A ‘woozle’ that has shaped post-separation father-infant relationships for too long

24 March 2014

Adrienne Burgess writes:

Remember Winnie the Pooh . . . the chapter where he and his friends become obsessed with the idea that they are being stalked by a frightening beast they call a woozle? In fact the ‘woozle’s’ footprints are their own . . .

‘Woozles’ exist in social science too. A social science ‘woozle’ is a belief or claim based on inaccurate, partial, or flawed data that is repeatedly misrepresented, misinterpreted or ‘woozled’ in ways that influence public opinion and public policy. One such ‘woozle’ is an Australian study (McIntosh et al, 2010 – see ref. 1). This has been proffered internationally, including in the UK, as ‘evidence’ that infants and toddlers in separated families who ‘overnight’ with their fathers suffer – and that their relationships with their mothers suffer too.

The Fatherhood Institute is not, as most people now understand, an organisation that fights for the rights of separated dads. We are not a membership organisation. Our brief on fatherhood is wide and located within a family systems perspective, and we generally keep clear of issues relating to separated families.

However, we cannot let this ‘woozling’ – the gross and damaging misrepresentation of data in the McIntosh paper – pass at this time. For on 22 April the changes to the law embodied in the Children and Families Act (given Royal Assent last week) come into force. Among other things, the Family Court is to “send a clear signal to separated parents that courts will take account of the principle that both should continue to be involved in their children’s lives where that is safe and consistent with the child’s welfare”.

All well and good. But if the Court and those who advise it believe that babies’ and toddlers’ ‘overnighting’ with their dads is inconsistent with their welfare (which, in fact, per se it is not), then poor directions will be given.

There have been grumblings by academics for some time about the quality and impact of the McIntosh paper. Now two heavy weight academics are tackling the issue head on. Last month Dr Richard Warshak of Texas Southwestern Medical Center, endorsed by 110 academics and practitioners, took McIntosh and her fellow authors to task (2). Now Dr Linda Nielsen of Wake Forest University, North Carolina, enters the fray with Woozles: Their role in custody law reform, parenting plans and family court (3).

Both point out that the small sample on which McIntosh’s claims are based is not representative of separated families in general: the parents’ relationships were particularly short-lived and tenuous. And both delineate gaps between the actual data and the woozles that have arisen from the study, including the alleged negative impact on the children and their relationships with their mothers.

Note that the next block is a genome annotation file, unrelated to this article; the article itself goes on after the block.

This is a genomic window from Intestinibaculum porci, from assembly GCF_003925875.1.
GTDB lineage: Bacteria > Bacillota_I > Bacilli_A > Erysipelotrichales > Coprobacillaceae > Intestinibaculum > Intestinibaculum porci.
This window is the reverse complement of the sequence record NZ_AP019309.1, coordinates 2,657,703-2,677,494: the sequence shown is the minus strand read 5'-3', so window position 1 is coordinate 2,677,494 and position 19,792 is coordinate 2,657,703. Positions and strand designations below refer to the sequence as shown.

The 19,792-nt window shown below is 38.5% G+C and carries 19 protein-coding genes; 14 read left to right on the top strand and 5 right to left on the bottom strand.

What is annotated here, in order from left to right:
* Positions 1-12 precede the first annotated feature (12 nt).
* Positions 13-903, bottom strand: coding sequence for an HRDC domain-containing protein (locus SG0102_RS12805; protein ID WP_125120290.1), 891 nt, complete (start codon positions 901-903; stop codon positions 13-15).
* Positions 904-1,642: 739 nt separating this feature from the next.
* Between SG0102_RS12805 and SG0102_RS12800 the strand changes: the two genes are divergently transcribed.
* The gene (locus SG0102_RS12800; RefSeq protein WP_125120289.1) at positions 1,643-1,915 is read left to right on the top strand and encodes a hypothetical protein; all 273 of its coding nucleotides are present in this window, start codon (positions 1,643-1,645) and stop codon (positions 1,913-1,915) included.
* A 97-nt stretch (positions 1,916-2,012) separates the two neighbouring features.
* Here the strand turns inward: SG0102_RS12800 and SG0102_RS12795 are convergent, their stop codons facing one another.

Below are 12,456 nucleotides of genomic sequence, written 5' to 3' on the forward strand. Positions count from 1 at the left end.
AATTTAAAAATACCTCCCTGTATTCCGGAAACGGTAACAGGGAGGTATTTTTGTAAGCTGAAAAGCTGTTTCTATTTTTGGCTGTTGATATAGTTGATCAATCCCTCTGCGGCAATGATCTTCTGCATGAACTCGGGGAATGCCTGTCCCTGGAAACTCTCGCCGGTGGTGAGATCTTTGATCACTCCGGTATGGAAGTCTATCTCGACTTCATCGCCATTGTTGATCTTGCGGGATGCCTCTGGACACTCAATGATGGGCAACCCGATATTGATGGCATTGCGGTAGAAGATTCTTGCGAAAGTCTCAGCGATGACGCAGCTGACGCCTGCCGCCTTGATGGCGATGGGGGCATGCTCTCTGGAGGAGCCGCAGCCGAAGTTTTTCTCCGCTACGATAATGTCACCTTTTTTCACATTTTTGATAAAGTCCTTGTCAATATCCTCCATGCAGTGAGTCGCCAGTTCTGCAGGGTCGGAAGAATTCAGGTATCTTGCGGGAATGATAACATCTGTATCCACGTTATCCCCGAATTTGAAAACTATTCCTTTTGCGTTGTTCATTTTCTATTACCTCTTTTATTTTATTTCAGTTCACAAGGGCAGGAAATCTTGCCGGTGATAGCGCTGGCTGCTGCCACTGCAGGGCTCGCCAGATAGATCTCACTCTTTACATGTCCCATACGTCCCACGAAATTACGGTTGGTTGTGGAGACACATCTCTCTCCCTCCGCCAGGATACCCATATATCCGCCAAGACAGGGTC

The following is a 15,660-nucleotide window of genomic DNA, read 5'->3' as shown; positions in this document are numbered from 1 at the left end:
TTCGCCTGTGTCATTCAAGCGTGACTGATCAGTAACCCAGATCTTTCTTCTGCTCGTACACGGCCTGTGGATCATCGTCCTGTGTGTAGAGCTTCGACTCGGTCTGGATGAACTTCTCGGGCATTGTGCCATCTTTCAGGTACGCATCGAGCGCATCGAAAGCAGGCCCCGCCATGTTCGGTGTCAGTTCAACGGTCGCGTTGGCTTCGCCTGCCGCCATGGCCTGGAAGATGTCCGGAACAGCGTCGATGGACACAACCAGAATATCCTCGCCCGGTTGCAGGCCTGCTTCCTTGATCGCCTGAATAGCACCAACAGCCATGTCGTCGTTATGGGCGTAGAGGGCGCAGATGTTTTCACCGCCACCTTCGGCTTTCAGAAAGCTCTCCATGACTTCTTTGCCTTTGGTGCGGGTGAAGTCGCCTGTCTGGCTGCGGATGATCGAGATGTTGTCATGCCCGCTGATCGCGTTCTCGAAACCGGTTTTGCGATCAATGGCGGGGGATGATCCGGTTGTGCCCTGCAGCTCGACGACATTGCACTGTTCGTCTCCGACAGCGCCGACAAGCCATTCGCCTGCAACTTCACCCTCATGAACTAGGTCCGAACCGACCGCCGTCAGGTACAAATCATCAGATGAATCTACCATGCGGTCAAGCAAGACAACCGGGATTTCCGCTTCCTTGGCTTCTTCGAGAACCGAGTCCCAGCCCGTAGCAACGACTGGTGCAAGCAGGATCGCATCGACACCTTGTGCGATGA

Nielsen, for example, points to McIntosh’s ‘wheezing woozle’ – her claims that infant wheezing is a valid measure of stress caused by being away from the mother overnight. In fact wheezing is linked to many factors having nothing to do with stress. Likewise, McIntosh’s ‘whining woozle’ claims that overnighting with their dads causes infants to be more irritable and to exhibit ‘severely distressed behavior’ towards their mothers – when, in fact, the overnighting infants had exactly the same mean score on irritability as infants in intact families and their scores on the behavioral problems test were well within the normal range.

More disturbing still, the ‘anxiety/insecurity woozle’ was based on three questions taken from a validated test that assesses infants’ readiness to begin talking – a three item ‘scale’ the authors designed and interpreted as a measure of infant anxiety and insecurity. Because the overnighting infants tried to get their mother’s attention and gazed at her more often – which on the actual test is a positive sign of readiness to learn language – the study’s authors concluded that the overnighting infants were more watchful and wary about their mother’s whereabouts, indicating more anxiety and insecurity.

Nielsen’s paper then goes on to describe how the main author herself has mis-represented her own research and that of others, to make her case – a case which is not supported by other papers in this field. Finally, Nielsen charts the worrying influence of these woozles in debate and law reform in relation to child arrangements in various countries, including in the UK.

Both the Warshak and the Nielsen papers are ‘must reads’ for anyone who wants to understand how ‘bad science’ comes to influence policy. Most particularly they should be read by all who advise separating parents and contribute to decision-making in the Family Court.

Adrienne Burgess is Joint CEO and Head of Research at the Fatherhood Institute.


1. McIntosh, J., Smyth, B., Kelaher, M., & Wells, Y. L. C. (2010). Postseparation parenting arrangements: Outcomes for infants and children. Sydney: Australian Attorney General’s Office.

2. Warshak, R.A. (2014). Social Science and Parenting Plans for Young Children: A Consensus Report. Psychology, Public Policy, and Law, 20(1), pp. 46–67. Available at: http://psycnet.apa.org/journals/law/20/1/46/ Email: doc@warshak.com

3. Nielsen, L. (2014). Woozles: Their Role in Custody Law Reform, Parenting Plans, and Family Court. Psychology, Public Policy, and Law. Available at: http://psycnet.apa.org/psycinfo/2014-04670-001/ Email: nielsen@wfu.edu


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